US Fed rate up 50 basis points
The US Federal Reserve on Wednesday raised its benchmark overnight interest rate by half a percentage point, the biggest jump in 22 years, and said it would begin trimming its bond holdings next month as a further step in the battle to lower inflation.
The US central bank set its target federal funds rate to a range between 0.75 per cent and 1 per cent in a unanimous decision, with further rises in borrowing costs of perhaps similar magnitude likely to follow.
Despite a drop in US gross domestic product over the first three months of the year, “household spending and business fixed investment remain strong. Job gains have been robust”, the rate-setting Federal Open Market Committee said in a statement following the end of its latest two-day policy meeting in Washington.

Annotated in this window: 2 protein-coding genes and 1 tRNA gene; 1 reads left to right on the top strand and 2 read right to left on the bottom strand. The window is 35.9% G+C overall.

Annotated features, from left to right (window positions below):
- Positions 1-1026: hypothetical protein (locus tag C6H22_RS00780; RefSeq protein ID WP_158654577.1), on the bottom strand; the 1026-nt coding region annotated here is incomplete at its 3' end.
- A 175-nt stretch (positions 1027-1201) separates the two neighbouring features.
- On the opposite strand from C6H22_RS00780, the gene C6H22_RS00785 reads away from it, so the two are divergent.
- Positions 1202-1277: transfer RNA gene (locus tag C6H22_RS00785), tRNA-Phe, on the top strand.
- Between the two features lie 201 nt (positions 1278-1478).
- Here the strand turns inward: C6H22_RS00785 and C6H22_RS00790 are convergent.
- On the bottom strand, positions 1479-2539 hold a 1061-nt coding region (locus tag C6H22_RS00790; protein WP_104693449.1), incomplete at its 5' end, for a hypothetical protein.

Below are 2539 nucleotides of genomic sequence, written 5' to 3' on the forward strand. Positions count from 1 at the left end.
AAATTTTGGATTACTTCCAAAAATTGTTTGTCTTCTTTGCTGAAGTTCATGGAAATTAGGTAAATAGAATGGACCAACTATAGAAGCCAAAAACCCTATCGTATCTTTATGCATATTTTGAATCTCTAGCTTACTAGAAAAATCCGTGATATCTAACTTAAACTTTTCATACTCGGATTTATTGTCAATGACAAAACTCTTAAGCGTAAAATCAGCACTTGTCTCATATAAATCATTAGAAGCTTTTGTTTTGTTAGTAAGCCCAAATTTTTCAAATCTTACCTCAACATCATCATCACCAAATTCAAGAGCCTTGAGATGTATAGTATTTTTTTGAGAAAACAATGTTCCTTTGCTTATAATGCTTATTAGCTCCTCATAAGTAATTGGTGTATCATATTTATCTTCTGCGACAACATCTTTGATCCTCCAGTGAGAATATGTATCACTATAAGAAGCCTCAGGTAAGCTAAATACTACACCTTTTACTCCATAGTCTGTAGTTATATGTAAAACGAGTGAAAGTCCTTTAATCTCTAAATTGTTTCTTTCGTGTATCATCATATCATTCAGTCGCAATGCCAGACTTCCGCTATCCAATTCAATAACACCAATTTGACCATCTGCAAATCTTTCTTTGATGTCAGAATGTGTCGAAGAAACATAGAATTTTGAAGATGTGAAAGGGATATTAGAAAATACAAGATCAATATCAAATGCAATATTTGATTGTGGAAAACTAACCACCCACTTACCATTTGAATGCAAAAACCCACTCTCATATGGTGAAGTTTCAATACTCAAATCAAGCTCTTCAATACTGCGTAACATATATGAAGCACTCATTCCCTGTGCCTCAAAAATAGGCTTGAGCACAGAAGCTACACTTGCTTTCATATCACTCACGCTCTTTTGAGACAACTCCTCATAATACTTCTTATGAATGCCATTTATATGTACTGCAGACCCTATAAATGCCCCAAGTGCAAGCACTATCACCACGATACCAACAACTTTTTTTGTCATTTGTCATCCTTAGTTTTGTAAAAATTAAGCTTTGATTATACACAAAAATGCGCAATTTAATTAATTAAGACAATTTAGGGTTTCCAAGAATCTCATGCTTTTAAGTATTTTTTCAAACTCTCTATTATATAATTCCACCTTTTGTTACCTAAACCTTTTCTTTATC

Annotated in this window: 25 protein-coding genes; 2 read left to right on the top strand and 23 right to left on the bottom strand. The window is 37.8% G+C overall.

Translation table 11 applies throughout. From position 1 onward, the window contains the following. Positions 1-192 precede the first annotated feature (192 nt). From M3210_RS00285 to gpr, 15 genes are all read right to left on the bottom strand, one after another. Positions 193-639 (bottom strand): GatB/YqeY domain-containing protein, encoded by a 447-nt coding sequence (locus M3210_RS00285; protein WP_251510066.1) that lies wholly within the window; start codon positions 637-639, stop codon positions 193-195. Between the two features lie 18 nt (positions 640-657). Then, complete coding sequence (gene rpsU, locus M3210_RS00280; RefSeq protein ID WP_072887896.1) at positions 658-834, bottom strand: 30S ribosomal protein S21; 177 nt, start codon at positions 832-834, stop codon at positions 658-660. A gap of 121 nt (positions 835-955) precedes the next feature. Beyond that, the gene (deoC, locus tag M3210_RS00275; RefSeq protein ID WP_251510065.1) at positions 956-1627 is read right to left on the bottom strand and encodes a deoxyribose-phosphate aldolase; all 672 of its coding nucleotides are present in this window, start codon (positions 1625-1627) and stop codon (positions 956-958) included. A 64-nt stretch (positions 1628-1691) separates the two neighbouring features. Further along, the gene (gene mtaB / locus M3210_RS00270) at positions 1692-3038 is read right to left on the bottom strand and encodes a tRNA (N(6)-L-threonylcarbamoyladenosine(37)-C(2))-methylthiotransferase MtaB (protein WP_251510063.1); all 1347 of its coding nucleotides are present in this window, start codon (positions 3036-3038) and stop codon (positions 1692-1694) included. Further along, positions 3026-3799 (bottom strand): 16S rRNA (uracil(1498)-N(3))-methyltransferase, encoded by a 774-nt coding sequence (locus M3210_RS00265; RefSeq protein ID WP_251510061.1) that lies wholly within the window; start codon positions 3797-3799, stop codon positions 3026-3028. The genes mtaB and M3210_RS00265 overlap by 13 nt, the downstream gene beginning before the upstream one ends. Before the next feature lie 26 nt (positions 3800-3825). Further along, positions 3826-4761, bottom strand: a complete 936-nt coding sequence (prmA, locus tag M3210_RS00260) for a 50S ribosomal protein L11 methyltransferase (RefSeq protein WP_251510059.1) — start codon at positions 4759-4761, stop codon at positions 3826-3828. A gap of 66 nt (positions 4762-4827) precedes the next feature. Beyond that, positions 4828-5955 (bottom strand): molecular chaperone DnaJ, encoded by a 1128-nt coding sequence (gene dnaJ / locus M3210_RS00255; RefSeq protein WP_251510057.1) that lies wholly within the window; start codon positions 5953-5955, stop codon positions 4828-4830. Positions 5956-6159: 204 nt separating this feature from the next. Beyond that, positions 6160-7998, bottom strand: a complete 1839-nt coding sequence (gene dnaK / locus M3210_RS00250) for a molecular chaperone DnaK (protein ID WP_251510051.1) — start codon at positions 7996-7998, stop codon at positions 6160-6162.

Inflation “remains elevated” with the war in Ukraine and new coronavirus lockdowns in China threatening to keep pressure high, it said. “The Committee is highly attentive to inflation risks.”
The statement said the Fed’s balance sheet, which soared to about $9 trillion as the central bank tried to shelter the economy from the Covid-19 pandemic, would be allowed to decline by $47.5 billion per month in June, July and August and the reduction would increase to as much as $95 billion per month in September.
Policymakers did not issue fresh economic projections after this week’s meeting, but data since their last gathering in March have given little sense that inflation, wage growth or a torrid pace of hiring had begun to slow.